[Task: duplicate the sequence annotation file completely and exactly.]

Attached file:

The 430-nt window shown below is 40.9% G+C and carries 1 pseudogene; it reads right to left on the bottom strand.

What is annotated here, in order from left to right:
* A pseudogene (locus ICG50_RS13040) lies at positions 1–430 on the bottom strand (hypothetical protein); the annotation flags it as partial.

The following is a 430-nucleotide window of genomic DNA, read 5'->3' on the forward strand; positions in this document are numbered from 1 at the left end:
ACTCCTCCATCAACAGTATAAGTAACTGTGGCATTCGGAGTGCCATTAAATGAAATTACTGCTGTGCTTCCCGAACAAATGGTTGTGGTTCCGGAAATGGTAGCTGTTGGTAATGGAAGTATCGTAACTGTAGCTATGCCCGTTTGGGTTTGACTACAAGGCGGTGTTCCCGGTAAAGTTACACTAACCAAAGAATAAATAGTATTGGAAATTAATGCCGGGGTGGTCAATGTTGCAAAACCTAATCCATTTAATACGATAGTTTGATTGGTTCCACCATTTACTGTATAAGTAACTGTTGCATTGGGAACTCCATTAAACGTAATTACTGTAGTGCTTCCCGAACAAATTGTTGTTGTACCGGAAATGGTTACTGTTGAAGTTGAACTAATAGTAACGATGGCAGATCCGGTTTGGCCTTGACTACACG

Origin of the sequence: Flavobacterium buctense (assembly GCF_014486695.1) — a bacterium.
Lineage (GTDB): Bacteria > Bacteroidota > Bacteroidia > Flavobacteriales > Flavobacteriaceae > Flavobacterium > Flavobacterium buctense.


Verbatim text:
The 430-nt window shown below is 40.9% G+C and carries 1 pseudogene; it reads right to left on the bottom strand.

What is annotated here, in order from left to right:
* A pseudogene (locus ICG50_RS13040) lies at positions 1–430 on the bottom strand (hypothetical protein); the annotation flags it as partial.

The following is a 430-nucleotide window of genomic DNA, read 5'->3' on the forward strand; positions in this document are numbered from 1 at the left end:
ACTCCTCCATCAACAGTATAAGTAACTGTGGCATTCGGAGTGCCATTAAATGAAATTACTGCTGTGCTTCCCGAACAAATGGTTGTGGTTCCGGAAATGGTAGCTGTTGGTAATGGAAGTATCGTAACTGTAGCTATGCCCGTTTGGGTTTGACTACAAGGCGGTGTTCCCGGTAAAGTTACACTAACCAAAGAATAAATAGTATTGGAAATTAATGCCGGGGTGGTCAATGTTGCAAAACCTAATCCATTTAATACGATAGTTTGATTGGTTCCACCATTTACTGTATAAGTAACTGTTGCATTGGGAACTCCATTAAACGTAATTACTGTAGTGCTTCCCGAACAAATTGTTGTTGTACCGGAAATGGTTACTGTTGAAGTTGAACTAATAGTAACGATGGCAGATCCGGTTTGGCCTTGACTACACG

Origin of the sequence: Flavobacterium buctense (assembly GCF_014486695.1) — a bacterium.
Lineage (GTDB): Bacteria > Bacteroidota > Bacteroidia > Flavobacteriales > Flavobacteriaceae > Flavobacterium > Flavobacterium buctense.